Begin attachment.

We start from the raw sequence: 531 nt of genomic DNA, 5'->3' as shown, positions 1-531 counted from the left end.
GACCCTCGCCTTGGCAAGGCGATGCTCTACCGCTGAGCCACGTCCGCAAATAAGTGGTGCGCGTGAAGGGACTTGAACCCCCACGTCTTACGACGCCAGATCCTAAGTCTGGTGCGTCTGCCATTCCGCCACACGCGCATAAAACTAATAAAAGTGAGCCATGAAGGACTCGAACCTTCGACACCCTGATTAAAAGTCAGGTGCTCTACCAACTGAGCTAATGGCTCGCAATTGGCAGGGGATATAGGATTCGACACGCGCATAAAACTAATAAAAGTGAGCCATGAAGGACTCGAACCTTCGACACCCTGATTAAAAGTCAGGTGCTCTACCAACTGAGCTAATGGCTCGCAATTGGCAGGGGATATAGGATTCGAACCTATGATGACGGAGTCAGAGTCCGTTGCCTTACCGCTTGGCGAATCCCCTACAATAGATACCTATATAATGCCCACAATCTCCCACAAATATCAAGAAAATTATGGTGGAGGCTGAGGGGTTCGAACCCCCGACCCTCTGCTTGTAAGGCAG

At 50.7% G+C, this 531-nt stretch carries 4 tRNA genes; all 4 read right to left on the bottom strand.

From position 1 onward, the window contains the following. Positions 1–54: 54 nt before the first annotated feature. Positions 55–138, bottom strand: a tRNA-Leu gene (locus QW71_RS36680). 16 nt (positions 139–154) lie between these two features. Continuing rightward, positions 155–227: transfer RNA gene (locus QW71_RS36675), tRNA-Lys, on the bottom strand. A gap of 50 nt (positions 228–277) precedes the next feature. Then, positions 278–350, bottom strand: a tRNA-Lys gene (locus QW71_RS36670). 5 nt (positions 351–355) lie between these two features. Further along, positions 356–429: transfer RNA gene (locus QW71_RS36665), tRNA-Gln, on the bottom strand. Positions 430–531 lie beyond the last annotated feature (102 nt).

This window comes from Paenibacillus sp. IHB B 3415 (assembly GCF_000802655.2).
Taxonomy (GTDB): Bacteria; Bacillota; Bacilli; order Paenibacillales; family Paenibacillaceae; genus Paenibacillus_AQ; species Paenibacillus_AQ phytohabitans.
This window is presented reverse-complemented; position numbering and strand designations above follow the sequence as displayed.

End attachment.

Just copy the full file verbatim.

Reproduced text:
We start from the raw sequence: 531 nt of genomic DNA, 5'->3' as shown, positions 1-531 counted from the left end.
GACCCTCGCCTTGGCAAGGCGATGCTCTACCGCTGAGCCACGTCCGCAAATAAGTGGTGCGCGTGAAGGGACTTGAACCCCCACGTCTTACGACGCCAGATCCTAAGTCTGGTGCGTCTGCCATTCCGCCACACGCGCATAAAACTAATAAAAGTGAGCCATGAAGGACTCGAACCTTCGACACCCTGATTAAAAGTCAGGTGCTCTACCAACTGAGCTAATGGCTCGCAATTGGCAGGGGATATAGGATTCGACACGCGCATAAAACTAATAAAAGTGAGCCATGAAGGACTCGAACCTTCGACACCCTGATTAAAAGTCAGGTGCTCTACCAACTGAGCTAATGGCTCGCAATTGGCAGGGGATATAGGATTCGAACCTATGATGACGGAGTCAGAGTCCGTTGCCTTACCGCTTGGCGAATCCCCTACAATAGATACCTATATAATGCCCACAATCTCCCACAAATATCAAGAAAATTATGGTGGAGGCTGAGGGGTTCGAACCCCCGACCCTCTGCTTGTAAGGCAG

At 50.7% G+C, this 531-nt stretch carries 4 tRNA genes; all 4 read right to left on the bottom strand.

From position 1 onward, the window contains the following. Positions 1–54: 54 nt before the first annotated feature. Positions 55–138, bottom strand: a tRNA-Leu gene (locus QW71_RS36680). 16 nt (positions 139–154) lie between these two features. Continuing rightward, positions 155–227: transfer RNA gene (locus QW71_RS36675), tRNA-Lys, on the bottom strand. A gap of 50 nt (positions 228–277) precedes the next feature. Then, positions 278–350, bottom strand: a tRNA-Lys gene (locus QW71_RS36670). 5 nt (positions 351–355) lie between these two features. Further along, positions 356–429: transfer RNA gene (locus QW71_RS36665), tRNA-Gln, on the bottom strand. Positions 430–531 lie beyond the last annotated feature (102 nt).

This window comes from Paenibacillus sp. IHB B 3415 (assembly GCF_000802655.2).
Taxonomy (GTDB): Bacteria; Bacillota; Bacilli; order Paenibacillales; family Paenibacillaceae; genus Paenibacillus_AQ; species Paenibacillus_AQ phytohabitans.
This window is presented reverse-complemented; position numbering and strand designations above follow the sequence as displayed.